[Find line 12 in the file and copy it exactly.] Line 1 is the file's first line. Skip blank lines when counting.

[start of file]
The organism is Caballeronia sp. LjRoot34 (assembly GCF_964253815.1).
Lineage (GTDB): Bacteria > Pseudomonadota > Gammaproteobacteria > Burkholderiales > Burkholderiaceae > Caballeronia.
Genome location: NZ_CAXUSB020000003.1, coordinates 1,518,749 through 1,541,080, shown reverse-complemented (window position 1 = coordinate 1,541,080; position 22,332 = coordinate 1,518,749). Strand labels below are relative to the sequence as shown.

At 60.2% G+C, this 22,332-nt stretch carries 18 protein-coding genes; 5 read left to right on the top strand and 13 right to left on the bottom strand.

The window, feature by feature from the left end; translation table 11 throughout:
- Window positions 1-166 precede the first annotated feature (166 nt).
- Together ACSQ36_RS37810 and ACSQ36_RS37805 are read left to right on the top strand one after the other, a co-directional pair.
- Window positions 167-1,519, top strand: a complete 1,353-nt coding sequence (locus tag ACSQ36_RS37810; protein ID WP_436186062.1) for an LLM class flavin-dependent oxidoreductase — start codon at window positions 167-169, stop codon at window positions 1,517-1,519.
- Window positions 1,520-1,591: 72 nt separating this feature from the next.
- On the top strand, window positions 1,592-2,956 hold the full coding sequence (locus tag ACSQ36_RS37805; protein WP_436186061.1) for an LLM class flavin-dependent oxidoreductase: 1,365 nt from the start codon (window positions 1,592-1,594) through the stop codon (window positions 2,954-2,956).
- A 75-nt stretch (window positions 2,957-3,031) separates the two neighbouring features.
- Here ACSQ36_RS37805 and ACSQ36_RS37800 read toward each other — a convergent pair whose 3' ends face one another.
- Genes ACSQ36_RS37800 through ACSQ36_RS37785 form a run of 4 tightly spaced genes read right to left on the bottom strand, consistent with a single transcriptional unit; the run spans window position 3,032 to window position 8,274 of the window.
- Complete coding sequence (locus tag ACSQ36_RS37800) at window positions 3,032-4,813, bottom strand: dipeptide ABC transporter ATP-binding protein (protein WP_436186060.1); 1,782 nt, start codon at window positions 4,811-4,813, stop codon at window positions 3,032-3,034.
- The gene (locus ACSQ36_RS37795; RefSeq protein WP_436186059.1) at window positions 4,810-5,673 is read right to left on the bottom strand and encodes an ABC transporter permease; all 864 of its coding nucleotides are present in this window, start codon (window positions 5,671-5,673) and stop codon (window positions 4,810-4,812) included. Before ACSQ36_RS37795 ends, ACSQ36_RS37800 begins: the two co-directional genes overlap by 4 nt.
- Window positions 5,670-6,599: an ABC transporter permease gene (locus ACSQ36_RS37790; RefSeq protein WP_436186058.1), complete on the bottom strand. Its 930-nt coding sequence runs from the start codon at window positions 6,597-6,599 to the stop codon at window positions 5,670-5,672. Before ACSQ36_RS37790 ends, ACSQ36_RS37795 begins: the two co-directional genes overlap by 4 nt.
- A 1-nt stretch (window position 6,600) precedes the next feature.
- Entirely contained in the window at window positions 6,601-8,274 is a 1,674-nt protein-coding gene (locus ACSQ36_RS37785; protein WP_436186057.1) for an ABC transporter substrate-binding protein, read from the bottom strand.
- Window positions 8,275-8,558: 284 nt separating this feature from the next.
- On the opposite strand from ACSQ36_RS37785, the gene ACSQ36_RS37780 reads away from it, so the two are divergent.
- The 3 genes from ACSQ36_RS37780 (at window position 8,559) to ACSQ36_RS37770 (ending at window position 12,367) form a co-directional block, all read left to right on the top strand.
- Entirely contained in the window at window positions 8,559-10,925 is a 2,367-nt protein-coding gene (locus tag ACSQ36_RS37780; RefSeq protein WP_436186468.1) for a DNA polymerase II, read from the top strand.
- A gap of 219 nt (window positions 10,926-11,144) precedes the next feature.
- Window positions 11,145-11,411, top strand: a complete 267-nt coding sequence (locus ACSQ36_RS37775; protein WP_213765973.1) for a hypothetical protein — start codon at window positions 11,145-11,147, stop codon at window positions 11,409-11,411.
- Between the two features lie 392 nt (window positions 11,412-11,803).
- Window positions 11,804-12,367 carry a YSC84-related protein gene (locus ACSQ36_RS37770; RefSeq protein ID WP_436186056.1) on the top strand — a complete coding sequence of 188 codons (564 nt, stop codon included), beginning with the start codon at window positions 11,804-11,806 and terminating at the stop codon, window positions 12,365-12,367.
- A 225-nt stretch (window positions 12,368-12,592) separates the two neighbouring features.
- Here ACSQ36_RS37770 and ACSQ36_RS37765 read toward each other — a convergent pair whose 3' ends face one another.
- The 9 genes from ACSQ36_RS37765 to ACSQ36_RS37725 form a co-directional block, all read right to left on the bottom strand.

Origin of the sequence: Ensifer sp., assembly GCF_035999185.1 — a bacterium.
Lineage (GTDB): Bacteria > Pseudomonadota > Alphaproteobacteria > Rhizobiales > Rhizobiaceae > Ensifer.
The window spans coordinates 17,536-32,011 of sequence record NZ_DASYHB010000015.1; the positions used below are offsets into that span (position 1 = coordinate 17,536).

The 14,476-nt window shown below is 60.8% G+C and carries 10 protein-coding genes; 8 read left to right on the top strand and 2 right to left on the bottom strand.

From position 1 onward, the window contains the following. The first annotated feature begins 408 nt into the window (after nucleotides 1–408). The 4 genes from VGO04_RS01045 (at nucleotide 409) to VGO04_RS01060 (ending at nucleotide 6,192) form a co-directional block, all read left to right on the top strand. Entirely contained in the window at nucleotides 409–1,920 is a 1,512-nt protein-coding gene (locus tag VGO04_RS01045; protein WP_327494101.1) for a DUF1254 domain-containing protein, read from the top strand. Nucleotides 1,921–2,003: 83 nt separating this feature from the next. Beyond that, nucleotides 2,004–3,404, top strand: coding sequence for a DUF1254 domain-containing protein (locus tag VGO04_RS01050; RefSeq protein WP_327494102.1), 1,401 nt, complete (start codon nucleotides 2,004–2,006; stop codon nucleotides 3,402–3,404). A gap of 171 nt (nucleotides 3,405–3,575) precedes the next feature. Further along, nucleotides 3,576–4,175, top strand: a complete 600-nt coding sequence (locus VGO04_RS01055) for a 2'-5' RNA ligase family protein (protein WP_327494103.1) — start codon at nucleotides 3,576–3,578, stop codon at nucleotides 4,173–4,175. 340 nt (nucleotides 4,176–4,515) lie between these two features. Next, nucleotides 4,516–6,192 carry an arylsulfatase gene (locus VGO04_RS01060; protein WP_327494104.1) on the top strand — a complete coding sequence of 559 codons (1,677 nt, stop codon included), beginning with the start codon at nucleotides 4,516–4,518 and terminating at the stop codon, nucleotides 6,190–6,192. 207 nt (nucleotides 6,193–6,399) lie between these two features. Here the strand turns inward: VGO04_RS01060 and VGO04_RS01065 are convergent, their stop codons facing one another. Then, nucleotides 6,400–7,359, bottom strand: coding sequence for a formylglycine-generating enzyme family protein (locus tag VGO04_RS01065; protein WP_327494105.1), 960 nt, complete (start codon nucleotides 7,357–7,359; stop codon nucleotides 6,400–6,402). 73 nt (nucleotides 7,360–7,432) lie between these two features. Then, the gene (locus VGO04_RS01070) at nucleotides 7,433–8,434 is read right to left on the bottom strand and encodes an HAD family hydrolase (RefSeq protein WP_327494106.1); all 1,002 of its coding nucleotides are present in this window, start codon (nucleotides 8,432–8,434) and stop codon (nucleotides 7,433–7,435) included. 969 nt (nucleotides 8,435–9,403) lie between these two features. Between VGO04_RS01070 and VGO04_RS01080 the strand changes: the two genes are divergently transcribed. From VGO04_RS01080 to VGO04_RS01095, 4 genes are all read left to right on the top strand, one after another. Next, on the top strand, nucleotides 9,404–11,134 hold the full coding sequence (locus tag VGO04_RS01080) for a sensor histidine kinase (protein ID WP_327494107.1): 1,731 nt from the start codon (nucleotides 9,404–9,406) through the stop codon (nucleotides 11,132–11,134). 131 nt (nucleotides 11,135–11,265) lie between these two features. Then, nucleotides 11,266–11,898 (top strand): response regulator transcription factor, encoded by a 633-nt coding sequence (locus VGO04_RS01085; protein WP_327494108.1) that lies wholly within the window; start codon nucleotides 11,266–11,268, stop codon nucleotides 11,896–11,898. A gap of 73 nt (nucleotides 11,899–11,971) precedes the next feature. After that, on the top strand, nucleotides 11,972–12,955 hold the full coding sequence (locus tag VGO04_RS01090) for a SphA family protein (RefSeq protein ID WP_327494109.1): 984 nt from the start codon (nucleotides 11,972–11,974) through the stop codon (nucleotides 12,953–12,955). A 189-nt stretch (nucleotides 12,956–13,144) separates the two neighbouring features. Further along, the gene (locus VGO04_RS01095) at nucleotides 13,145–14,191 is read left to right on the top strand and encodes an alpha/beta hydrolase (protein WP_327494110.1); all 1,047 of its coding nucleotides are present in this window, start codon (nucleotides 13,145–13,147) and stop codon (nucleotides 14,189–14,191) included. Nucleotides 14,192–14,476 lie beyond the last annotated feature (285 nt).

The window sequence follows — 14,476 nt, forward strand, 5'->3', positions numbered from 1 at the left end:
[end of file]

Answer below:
- Here ACSQ36_RS37805 and ACSQ36_RS37800 read toward each other — a convergent pair whose 3' ends face one another.